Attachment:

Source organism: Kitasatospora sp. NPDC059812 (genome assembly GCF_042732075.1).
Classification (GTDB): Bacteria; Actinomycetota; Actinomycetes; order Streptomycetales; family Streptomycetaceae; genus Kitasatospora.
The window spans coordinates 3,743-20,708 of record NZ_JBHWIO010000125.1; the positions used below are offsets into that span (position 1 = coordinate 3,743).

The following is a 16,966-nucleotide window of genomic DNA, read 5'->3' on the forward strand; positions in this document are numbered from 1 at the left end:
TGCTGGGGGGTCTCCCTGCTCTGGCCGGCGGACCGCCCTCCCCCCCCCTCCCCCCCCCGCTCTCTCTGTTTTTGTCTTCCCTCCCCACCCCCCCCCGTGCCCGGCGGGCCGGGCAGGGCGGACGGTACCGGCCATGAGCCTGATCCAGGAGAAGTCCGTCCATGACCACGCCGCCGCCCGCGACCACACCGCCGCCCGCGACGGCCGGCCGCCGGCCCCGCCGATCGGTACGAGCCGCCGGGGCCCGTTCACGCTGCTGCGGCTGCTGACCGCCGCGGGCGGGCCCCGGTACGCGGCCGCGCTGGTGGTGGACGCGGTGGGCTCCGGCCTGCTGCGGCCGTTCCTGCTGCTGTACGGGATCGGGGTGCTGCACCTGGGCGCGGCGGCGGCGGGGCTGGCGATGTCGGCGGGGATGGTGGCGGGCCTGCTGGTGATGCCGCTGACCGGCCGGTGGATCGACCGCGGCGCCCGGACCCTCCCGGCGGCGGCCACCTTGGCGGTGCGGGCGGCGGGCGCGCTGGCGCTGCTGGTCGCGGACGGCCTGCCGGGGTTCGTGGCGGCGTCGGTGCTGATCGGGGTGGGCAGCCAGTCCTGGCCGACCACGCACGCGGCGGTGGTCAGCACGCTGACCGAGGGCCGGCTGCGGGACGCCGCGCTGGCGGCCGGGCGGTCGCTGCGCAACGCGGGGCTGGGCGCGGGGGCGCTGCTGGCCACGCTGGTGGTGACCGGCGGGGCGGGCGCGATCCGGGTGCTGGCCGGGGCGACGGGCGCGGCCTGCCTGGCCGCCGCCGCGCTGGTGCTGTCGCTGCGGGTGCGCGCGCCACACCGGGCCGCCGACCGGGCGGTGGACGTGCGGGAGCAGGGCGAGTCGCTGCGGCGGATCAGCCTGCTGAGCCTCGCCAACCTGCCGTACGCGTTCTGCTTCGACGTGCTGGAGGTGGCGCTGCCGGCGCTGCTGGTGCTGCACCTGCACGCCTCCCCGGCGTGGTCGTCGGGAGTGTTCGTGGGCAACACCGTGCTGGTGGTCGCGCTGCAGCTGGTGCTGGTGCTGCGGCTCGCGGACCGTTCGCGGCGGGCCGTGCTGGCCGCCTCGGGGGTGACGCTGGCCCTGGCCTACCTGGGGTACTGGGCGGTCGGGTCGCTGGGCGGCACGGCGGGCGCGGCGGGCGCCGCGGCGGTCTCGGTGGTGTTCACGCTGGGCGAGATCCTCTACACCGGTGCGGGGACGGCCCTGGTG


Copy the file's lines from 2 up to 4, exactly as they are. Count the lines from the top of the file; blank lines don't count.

Classification (GTDB): Bacteria; Actinomycetota; Actinomycetes; order Streptomycetales; family Streptomycetaceae; genus Kitasatospora.
The window spans coordinates 3,743-20,708 of record NZ_JBHWIO010000125.1; the positions used below are offsets into that span (position 1 = coordinate 3,743).

The following is a 16,966-nucleotide window of genomic DNA, read 5'->3' on the forward strand; positions in this document are numbered from 1 at the left end: